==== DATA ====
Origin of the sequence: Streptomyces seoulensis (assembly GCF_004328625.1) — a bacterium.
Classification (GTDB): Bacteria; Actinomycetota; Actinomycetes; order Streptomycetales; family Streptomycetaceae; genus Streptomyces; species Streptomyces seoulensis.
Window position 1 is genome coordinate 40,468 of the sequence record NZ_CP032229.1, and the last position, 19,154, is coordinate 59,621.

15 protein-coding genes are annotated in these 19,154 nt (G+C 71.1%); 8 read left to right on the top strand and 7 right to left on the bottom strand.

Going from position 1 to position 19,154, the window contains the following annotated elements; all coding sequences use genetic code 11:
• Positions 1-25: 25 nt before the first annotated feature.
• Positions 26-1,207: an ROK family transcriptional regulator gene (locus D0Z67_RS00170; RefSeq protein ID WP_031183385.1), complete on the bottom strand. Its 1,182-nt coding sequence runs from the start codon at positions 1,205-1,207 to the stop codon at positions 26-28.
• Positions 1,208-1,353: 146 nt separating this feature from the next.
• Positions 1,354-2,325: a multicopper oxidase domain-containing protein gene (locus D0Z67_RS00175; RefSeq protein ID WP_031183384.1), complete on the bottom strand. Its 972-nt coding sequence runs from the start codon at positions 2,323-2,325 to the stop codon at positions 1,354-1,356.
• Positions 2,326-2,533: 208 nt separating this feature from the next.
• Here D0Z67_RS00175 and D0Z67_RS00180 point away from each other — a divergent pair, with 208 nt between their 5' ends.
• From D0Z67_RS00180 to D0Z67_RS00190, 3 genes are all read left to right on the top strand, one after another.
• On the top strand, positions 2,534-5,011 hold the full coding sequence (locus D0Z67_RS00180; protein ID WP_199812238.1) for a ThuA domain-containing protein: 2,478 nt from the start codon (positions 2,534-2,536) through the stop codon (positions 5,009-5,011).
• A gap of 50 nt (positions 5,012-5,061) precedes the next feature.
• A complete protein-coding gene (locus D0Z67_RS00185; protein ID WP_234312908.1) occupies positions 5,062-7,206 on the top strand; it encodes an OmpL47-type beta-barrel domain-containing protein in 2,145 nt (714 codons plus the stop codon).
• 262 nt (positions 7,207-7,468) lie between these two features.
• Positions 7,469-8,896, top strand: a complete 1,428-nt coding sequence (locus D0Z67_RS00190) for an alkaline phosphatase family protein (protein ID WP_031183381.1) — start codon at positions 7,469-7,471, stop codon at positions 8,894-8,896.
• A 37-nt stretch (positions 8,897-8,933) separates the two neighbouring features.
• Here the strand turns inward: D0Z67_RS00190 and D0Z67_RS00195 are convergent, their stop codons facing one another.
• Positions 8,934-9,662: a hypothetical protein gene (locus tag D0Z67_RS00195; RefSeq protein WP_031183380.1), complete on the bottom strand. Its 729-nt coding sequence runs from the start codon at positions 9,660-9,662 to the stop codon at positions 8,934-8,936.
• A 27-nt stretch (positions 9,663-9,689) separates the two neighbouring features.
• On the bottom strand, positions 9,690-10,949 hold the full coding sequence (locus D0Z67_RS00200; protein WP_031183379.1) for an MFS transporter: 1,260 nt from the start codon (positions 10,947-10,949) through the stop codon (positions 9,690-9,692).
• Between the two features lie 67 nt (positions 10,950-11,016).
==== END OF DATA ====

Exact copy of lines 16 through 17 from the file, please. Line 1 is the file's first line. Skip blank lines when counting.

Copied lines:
• 262 nt (positions 7,207-7,468) lie between these two features.
• Positions 7,469-8,896, top strand: a complete 1,428-nt coding sequence (locus D0Z67_RS00190) for an alkaline phosphatase family protein (protein ID WP_031183381.1) — start codon at positions 7,469-7,471, stop codon at positions 8,894-8,896.